Planning Board crafts changes to promote housing
The Planning Board made significant progress last week in crafting draft changes to the zoning regulations on section 513 accessory apartments but got bogged down in the details when it came to some of the more novel changes. The meeting came a couple of days after the Planning Board had held what became more of a workshop or brainstorming session on the subject of attainable and affordable housing.
One of those ideas was to allow a year-round homeowner to move into their own 513 accessory apartment and then to rent out their main house to others. For some it presents a way to enhance their income, allowing them to “stay” on the island. For others, it was a “way to create a business,” by adding more tourist rentals.
One supporter of the idea said “It’s time to institutionalize this practice,” which some suspect is already occurring. Later the supporter said it was time to “either legalize the practice or enforce the violation.”
A detractor, who has a 513 apartment, pointed out the potential for abuse. His example: “I’m here year-round, can kick out my renter, go live in my 513, rent out the house, and then in the winter, live in my house, rent out the 513…” and then repeat the sequence year after year.
But what if the people renting the main house in such a situation were also year-round residents? “That’s another conversation,” said Planning Board Member Chris Willi.
The other idea that got the Planning Board in the weeds was to allow for increased building density on non-conforming lots. Essentially, the idea is that if one wants to build a 513 they may be granted an extra percent of lot coverage if their lot is already maxed out and is smaller than the minimum size for the zone.
After the last meeting, wherein the idea of increasing the allowable area to 1500, or higher, square feet was discussed, Planning Board member Socha Cohen said she went
home and spent a few hours “digesting” the ideas presented. Regarding square footage, she said: “My house is 1,260 square feet and it would not look like an accessory unit on someone’s lot.”
“So, I’m in favor of increasing area from 1,200 to 1,500 using my house, which is 1,440 and has three bedrooms,” said Willi.
Later, scale would come up again. Should an accessory apartment be, by definition, smaller than the main house? Planning Board attorney Bill Landry cautioned about getting too “numerical” about it, saying properties could have a small house and a large barn.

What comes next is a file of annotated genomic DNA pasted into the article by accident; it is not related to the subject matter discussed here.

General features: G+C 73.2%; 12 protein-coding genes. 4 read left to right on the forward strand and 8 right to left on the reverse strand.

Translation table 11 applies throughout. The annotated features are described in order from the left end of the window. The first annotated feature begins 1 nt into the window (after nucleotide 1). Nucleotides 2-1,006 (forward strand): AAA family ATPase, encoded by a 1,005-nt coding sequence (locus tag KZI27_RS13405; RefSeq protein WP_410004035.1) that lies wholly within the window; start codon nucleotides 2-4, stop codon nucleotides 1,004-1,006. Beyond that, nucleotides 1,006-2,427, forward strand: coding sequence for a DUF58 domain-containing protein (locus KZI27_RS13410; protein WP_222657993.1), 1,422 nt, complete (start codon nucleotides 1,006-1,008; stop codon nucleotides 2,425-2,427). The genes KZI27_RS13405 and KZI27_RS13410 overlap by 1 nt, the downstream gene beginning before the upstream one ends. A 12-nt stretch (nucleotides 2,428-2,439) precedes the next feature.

While each question seemed to invite another, the Planning Board eventually got down to crafting specific amendments to the zoning ordinance for consideration by the Town Council, which would then hold a public hearing on any proposed changes still under consideration.
Under the current ordinance, only two bedrooms are allowed. The draft changes would allow for three “by right,” and four with a special use permit.
On area, the board decided that a 513 accessory apartment of 1,200 square feet should be allowed “by right,” as it is now, one between 1201 and 1500 square feet by special use permit, and one between 1,501 and 1,800 square feet would be allowed by special use permit only in existing buildings.
A question about defining “existing,” elicited a large collective groan, as did Zoning Official Jenn Brady’s question of “And this is in all zones?”
Some of the town’s more commercial zones also allow for a 513 to be rented seasonally for people working on the island. How to sort all that out proved to be a bit much to tackle.
“For what we talked about, this should be residential [zones],” said Willi.
“Why not for other zones if it’s year-round [housing]?” asked Brady.
Chair Margie Comings said: “I think seasonal should go under a different set of regulations.”
Town Planner Alison Ring will draft the proposed changes made so far for further review by the Planning Board.